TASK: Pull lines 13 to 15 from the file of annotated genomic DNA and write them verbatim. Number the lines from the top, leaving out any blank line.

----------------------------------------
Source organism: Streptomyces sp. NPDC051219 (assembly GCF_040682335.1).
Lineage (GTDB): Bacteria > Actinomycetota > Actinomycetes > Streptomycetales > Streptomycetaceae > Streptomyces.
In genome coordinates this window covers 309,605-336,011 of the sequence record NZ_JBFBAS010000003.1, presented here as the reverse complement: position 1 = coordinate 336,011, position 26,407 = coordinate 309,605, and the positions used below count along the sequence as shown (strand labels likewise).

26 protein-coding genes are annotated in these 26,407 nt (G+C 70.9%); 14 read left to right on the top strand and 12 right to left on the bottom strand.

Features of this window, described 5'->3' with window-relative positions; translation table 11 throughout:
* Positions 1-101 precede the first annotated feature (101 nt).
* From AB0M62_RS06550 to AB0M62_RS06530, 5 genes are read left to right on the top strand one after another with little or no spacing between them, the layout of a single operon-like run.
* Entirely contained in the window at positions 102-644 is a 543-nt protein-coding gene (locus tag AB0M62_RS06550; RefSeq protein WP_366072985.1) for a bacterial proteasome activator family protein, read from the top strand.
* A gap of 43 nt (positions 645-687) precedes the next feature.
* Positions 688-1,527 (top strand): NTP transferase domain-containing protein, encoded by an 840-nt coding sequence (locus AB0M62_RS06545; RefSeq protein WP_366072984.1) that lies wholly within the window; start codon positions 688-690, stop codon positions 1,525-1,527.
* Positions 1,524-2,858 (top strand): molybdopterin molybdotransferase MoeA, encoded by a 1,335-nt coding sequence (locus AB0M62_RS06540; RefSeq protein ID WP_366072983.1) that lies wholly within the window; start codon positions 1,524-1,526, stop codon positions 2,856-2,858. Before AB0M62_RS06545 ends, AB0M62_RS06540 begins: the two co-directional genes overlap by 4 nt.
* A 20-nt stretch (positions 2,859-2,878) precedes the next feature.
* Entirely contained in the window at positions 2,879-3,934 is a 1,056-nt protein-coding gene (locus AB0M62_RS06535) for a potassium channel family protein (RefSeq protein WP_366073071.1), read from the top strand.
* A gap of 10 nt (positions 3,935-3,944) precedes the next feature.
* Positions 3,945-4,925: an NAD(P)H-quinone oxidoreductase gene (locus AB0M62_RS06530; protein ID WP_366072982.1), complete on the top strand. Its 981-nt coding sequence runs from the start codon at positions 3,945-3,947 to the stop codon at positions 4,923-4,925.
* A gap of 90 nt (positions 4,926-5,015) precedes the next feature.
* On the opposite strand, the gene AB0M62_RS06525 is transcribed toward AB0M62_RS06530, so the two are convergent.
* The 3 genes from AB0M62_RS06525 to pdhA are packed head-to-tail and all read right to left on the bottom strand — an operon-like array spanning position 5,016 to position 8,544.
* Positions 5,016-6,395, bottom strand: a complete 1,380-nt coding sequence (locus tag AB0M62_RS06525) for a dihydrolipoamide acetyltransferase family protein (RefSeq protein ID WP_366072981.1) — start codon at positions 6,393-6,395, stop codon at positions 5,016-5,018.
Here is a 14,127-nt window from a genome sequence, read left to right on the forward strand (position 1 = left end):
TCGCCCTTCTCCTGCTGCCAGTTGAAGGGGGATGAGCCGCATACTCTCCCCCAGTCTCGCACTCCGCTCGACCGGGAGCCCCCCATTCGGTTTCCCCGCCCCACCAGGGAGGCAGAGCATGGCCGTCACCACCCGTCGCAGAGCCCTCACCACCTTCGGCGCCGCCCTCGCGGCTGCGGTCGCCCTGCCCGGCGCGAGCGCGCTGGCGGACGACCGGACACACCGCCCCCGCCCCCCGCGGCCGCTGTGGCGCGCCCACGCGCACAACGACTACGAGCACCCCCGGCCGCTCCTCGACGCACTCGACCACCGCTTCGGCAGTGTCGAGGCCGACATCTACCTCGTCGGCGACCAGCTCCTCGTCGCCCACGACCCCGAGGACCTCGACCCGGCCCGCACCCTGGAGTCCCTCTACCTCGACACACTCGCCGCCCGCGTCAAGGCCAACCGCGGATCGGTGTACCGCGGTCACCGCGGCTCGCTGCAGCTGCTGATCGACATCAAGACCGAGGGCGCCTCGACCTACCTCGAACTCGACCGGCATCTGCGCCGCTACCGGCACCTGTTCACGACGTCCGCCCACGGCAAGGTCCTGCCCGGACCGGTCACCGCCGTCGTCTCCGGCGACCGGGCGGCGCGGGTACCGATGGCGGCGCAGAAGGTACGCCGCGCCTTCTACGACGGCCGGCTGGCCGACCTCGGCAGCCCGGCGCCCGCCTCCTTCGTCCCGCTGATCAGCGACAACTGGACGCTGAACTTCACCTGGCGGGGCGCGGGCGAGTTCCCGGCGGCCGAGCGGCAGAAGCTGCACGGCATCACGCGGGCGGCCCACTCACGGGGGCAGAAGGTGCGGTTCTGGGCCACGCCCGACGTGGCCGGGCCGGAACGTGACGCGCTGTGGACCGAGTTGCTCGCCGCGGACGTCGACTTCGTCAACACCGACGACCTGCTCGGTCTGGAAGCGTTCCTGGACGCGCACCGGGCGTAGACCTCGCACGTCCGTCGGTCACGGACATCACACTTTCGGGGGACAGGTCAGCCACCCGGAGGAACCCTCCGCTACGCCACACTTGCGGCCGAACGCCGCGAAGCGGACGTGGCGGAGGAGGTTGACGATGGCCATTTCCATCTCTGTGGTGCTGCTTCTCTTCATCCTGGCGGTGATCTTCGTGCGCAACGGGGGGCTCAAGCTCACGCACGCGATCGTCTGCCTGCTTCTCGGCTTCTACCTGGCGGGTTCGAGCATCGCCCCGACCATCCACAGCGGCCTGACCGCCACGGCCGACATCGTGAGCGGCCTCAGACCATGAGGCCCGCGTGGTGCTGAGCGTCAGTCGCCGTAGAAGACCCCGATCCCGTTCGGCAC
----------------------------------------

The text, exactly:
* Entirely contained in the window at positions 2,879-3,934 is a 1,056-nt protein-coding gene (locus AB0M62_RS06535) for a potassium channel family protein (RefSeq protein WP_366073071.1), read from the top strand.
* A gap of 10 nt (positions 3,935-3,944) precedes the next feature.
* Positions 3,945-4,925: an NAD(P)H-quinone oxidoreductase gene (locus AB0M62_RS06530; protein ID WP_366072982.1), complete on the top strand. Its 981-nt coding sequence runs from the start codon at positions 3,945-3,947 to the stop codon at positions 4,923-4,925.